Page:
Another example we show is the ambient median NO mixing ratio Figure 6A and its dependency on height. One of the natural sources of NO is the soil emission Kesik et al. At the same time NO2 Figure 6B remained almost constant at both heights indicating that larger scale processes determine its atmospheric mixing ratio.
Binned monthly median CO2 A and water vapour B mixing ratios are for the period August to July , measured at 30 m height. While median CO2 mixing ratios vary around ppm lower in summer, higher in winter the photosynthetic activity of the trees lead to higher variability during the growing season. Water vapour follows to large extent the air temperature Fig. Joonis 4. CO2 A ja veeauru B kontsentratsioonide kuude mediaanid vaatlusperioodil august kuni juuli moodetuna Apna mastis 30 meetri korguselt. Kui CO2 kontsentratsioon ohus varieerub ppm lahedal suvel on madalam ja talvel korgem , siis puude fotosunteetiline aktiivsus suuren-dab kasvuperioodi jooksul kuusisest varieeruvust.
Veeauru kontsentratsioon ohus jargib valdavalt ohutemperatuuri muutumisi vt joonis 3C ning on madalaim kulmadel talvekuudel. Figure 5. Example of the seasonal dynamic of monthly median ozone mixing ratios measured at 30 m height above the canopy A. Besides the seasonal dynamic, ozone changes according to the energy input by sunlight on a diurnal scale B.
Comparing the diurnal dynamics for different seasons the impact of light availability, temperature and trace gases participating the photochemical ozone formation process are visible. Joonis 5. Osooni kontsentratsioon oopaevasel skaalal muutub olenevalt paikesekiirgusest B. Figure 6. Example of differences in NO and NO2 mixing ratios as dependent on the height of the measurement 2 m vs. NO concentrations are more influenced by the local situation within-canopy position, turbulence conditions, radiation intensity, concentrations of reactive trace gases, emissions from soil processes.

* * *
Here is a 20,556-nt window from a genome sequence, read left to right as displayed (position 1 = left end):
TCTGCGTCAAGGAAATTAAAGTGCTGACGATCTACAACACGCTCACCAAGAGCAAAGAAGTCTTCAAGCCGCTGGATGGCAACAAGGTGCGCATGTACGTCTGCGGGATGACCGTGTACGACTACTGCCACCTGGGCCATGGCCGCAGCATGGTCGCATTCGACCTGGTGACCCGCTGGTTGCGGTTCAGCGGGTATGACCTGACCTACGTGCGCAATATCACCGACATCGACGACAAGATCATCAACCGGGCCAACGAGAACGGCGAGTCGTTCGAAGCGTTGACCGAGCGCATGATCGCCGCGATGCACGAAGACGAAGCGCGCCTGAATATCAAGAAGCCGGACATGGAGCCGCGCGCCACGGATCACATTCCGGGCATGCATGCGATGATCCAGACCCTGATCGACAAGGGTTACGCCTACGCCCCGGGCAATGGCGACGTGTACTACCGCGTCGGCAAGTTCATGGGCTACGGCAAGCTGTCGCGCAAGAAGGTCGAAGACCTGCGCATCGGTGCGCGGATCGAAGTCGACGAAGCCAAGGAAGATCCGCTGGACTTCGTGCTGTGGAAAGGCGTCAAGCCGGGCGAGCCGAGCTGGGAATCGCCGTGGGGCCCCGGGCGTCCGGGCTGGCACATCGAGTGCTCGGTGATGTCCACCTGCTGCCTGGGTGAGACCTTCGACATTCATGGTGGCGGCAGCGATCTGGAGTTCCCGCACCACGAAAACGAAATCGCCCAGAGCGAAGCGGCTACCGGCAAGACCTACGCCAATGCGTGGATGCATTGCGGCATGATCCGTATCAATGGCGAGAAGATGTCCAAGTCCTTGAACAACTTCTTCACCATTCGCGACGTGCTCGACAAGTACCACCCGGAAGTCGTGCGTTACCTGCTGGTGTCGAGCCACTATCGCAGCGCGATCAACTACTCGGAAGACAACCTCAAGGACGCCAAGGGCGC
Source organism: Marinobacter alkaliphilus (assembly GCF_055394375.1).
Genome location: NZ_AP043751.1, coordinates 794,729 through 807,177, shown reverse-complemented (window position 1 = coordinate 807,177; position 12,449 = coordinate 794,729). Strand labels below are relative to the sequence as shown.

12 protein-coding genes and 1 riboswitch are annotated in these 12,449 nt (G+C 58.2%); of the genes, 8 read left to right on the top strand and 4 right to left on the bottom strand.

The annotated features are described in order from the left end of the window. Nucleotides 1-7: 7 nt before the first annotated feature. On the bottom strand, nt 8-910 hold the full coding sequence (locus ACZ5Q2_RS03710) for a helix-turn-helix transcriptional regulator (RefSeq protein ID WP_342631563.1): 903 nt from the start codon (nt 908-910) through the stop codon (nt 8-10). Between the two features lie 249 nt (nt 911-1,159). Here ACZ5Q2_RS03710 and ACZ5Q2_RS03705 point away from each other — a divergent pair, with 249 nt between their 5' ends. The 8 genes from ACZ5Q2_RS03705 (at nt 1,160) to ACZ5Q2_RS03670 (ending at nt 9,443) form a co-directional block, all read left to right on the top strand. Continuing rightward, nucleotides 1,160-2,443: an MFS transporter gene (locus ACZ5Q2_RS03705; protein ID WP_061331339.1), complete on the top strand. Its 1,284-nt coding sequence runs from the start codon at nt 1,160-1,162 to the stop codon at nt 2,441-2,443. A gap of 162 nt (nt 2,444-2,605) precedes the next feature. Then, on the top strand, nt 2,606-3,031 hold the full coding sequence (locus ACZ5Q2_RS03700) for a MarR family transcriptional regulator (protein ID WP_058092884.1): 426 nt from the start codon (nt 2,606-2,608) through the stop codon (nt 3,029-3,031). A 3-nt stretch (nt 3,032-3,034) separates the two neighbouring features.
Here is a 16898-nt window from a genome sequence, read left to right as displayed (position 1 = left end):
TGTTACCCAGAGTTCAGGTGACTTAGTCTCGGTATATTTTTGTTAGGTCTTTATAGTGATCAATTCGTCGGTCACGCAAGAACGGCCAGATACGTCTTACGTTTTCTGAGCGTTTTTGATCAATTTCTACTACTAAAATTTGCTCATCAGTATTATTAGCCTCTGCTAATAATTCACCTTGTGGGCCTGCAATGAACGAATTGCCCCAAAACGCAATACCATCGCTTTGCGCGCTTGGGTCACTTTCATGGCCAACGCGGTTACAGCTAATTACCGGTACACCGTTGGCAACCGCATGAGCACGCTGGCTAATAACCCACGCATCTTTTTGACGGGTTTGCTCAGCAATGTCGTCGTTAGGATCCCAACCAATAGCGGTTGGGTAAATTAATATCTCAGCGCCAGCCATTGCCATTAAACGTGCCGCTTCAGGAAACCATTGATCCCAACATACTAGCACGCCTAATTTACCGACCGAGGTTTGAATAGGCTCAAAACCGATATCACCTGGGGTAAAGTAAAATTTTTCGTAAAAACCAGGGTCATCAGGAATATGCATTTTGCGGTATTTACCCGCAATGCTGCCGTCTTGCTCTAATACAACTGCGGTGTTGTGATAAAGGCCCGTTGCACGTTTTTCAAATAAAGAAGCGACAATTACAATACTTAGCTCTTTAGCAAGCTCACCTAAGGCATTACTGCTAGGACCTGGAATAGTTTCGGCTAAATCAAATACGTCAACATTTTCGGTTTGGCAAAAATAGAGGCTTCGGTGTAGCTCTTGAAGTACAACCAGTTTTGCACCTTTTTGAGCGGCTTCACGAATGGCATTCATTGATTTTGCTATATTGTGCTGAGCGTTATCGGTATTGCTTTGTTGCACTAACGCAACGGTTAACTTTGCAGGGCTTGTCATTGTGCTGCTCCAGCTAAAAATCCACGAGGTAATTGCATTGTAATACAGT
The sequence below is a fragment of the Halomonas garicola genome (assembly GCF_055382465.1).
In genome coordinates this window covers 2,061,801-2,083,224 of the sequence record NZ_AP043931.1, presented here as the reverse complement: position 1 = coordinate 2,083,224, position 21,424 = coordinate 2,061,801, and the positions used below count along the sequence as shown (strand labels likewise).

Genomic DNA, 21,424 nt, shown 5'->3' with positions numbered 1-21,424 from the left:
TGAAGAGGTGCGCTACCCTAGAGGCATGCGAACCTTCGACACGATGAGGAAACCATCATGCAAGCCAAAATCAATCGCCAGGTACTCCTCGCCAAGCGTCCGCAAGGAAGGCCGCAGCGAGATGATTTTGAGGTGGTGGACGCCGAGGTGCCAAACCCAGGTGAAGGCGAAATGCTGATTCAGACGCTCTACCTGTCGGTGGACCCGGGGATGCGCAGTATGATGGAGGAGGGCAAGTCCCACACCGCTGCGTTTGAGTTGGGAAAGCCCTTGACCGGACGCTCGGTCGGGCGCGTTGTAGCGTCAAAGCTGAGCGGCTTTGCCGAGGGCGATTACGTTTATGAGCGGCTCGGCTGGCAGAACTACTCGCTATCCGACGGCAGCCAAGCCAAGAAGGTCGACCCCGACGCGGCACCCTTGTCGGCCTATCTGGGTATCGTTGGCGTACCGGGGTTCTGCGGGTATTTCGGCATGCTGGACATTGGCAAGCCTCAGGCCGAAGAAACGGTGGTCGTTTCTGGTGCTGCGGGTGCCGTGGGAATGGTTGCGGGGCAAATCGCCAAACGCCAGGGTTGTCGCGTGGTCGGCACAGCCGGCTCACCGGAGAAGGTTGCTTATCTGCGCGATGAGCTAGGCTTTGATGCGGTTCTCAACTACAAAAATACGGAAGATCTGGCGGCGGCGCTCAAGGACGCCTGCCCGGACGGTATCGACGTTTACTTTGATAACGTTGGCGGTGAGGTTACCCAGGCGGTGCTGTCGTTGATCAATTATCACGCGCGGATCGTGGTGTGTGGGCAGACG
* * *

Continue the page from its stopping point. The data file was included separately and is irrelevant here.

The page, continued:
NO2, on the contrary, seems to be influenced by atmospheric larger-scale processes. Joonis 6. For volatile organic compounds VOC we characterized their spatial and seasonal variability in ambient air Noe et al. Especially for ambient monoterpene concentrations that play a role in the formation and growth of aerosol particles Spracklen et al.
Isoprene, monoterpene and sesquiterpene emissions from the vegetation surface leaves and needles where measured using branch enclosure cuvettes Noe et al. Energy fluxes are assessed by measuring the total and diffuse direct and reflected solar radiation, the photo-synthetically active radiation and the latent heat in the atmosphere. Fluxes of matter in the form of water vapour, biomass. The measurement techniques for particulate matter aerosol particles fluxes are under development see section: Atmospheric particulate matter and air ions and currently only vertical gradients of particle concentration can be estimated.
Prior Eddy flux measurements root back to Noe et al. Carried out on 30 m and 70 m heights, the footprint areas covered by the flux measurements at the m mast reach up to 1. Within these fetch areas, the protected primeval forest quarter and different forest site types under different forest management regimes are located.
This heterogeneity provides the possibility to study changes in carbon. Figure 7. Negative fluxes denote the carbon uptake by the forest within the fetch area and positive fluxes denote the ecosystem respiration flux. The error bars are standard deviations of the monthly mean CO2 fluxes to visualize the spread of the data. Overall, it is visible that the higher 70 m measurements, corresponding to a distance from the mast of up to 4. The larger fetch and less impact of forest floor respiration fluxes and canopy shape lead to a "smoother" flux result.